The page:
The new look of textbooks? The iPad app Solar System, by Touch Press
The discussion started out because my daughter Maggie, who is a freshman at the local High School, spotted an opportunity to get herself a device that she covets . . . an iPad.
Here’s the deal: Maggie’s school district is holding a vote on whether or not the parents think it’s a good idea to get the High School students iPads. The idea is that you get them an iPad as a freshman, they keep it for four years, using it for textbooks, note-taking, and whatever else, and then turn it in when they graduate. (Whether they’re planning on having the parents foot the bill, or the district, or pass a bond, or something else, I don’t know yet.)
On the surface, this sounds like a not-bad idea. I mean, one iPad instead of a whole host of heavy textbooks, right? We know kids are actually having back problems in some locations–places where, e.g., they don’t allow lockers any more. And I’ve seen kids here lugging roller-bags almost as heavy as my carry-on suitcase.
But you know, as much as I love the idea in the abstract (and I think it would work great on College campuses), my feelings are pretty mixed. It’s hard to imagine my daughter–or any teenager–not going through several iPads in 4 years. I mean, are we going to issue them high-end Otterbox cases, just to be on the safe side? Charge their parents the replacement costs when the inevitable happens? Heck, my kids are hard enough on laptops that are required by family rules to not leave the two house common areas; I don’t think they’re going to be gentler on something they’re carting around everywhere every day!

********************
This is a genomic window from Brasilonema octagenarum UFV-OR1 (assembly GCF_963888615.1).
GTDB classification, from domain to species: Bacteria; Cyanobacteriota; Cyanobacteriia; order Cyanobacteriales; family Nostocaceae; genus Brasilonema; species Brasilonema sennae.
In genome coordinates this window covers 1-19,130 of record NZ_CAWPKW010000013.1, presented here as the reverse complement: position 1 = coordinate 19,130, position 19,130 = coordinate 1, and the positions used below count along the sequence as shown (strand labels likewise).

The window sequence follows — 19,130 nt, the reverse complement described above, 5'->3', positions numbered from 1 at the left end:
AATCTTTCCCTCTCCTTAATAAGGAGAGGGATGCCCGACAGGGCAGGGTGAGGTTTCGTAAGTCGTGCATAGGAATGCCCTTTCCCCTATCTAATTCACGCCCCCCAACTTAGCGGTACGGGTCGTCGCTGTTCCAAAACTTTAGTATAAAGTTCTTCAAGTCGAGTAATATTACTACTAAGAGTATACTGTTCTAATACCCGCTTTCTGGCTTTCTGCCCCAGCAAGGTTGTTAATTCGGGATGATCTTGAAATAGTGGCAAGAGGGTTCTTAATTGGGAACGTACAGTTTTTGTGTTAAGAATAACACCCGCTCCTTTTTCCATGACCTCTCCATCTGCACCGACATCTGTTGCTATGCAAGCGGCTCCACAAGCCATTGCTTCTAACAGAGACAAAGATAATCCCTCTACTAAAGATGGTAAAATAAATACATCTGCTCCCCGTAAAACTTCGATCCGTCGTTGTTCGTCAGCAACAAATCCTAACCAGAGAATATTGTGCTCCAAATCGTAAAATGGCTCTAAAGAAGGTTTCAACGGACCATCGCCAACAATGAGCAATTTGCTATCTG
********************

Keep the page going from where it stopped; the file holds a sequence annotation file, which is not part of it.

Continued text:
There there’s the software issue: 4 years is 2-4 revisions; who gets to do the IT stuff on all these iPads (e.g., who upgrades the software?)–Mom and Dad? Are you kidding me?; have they already made a deal with the various textbook publishers?; etc. School going to hire extra IT people? (Hah!) Run on obsolete software for several years?
And what about the apps? Who’s going to spring for the costs of the books, associated apps, and whatnot? No, apps aren’t that expensive, really, but how many parents are going to be pleased when it’s “suggested by the district” that they get $50 worth of apps “to enhance their teen’s educational experience”? Not a lot, I’m guessing.
Still and all, it shows you a couple of things: the education market is every bit as big as Carly predicted, if not even bigger. And second, if high schools are talking about doing this, the iPad has achieved a level of market penetration that I, personally, didn’t ever expect it to. And it hasn’t even been a year! Just amazing.
I’ll say this, too: Joseph (12) learned more about the Solar System playing with the Solar System app with me (and answering his homework questions using it instead of a static book or a study worksheet) in 15 minutes than he did in an hour of studying. Using a tablet–with the correct app!–is more like playing than “studying”, and I think there’s a huge potential there to help kids who have learning disabilities (like my two) that are currently going untapped.
But that’s just what I think. What do you think? Tell us below.